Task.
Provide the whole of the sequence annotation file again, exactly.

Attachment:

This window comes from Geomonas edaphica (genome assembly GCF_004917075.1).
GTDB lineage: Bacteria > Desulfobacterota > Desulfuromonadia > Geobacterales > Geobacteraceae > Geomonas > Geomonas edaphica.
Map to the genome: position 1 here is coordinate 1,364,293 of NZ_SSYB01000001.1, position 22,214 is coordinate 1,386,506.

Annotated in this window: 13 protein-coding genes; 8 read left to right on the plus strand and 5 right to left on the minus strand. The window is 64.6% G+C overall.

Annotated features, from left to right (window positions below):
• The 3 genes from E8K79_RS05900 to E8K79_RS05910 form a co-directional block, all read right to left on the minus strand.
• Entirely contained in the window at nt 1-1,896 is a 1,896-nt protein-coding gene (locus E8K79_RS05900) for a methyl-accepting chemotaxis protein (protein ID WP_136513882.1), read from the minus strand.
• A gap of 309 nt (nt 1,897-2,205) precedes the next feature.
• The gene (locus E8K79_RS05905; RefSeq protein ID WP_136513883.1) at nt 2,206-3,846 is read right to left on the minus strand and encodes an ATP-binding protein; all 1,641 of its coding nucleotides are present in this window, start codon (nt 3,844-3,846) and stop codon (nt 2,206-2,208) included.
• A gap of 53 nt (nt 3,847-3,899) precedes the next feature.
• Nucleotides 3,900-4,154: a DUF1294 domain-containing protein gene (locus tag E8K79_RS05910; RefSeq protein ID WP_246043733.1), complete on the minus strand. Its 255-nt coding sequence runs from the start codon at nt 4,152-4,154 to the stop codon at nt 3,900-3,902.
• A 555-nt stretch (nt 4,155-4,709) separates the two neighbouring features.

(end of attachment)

This window comes from Geomonas edaphica (genome assembly GCF_004917075.1).
GTDB lineage: Bacteria > Desulfobacterota > Desulfuromonadia > Geobacterales > Geobacteraceae > Geomonas > Geomonas edaphica.
Map to the genome: position 1 here is coordinate 1,364,293 of NZ_SSYB01000001.1, position 22,214 is coordinate 1,386,506.

Annotated in this window: 13 protein-coding genes; 8 read left to right on the plus strand and 5 right to left on the minus strand. The window is 64.6% G+C overall.

Annotated features, from left to right (window positions below):
• The 3 genes from E8K79_RS05900 to E8K79_RS05910 form a co-directional block, all read right to left on the minus strand.
• Entirely contained in the window at nt 1-1,896 is a 1,896-nt protein-coding gene (locus E8K79_RS05900) for a methyl-accepting chemotaxis protein (protein ID WP_136513882.1), read from the minus strand.
• A gap of 309 nt (nt 1,897-2,205) precedes the next feature.
• The gene (locus E8K79_RS05905; RefSeq protein ID WP_136513883.1) at nt 2,206-3,846 is read right to left on the minus strand and encodes an ATP-binding protein; all 1,641 of its coding nucleotides are present in this window, start codon (nt 3,844-3,846) and stop codon (nt 2,206-2,208) included.
• A gap of 53 nt (nt 3,847-3,899) precedes the next feature.
• Nucleotides 3,900-4,154: a DUF1294 domain-containing protein gene (locus tag E8K79_RS05910; RefSeq protein ID WP_246043733.1), complete on the minus strand. Its 255-nt coding sequence runs from the start codon at nt 4,152-4,154 to the stop codon at nt 3,900-3,902.
• A 555-nt stretch (nt 4,155-4,709) separates the two neighbouring features.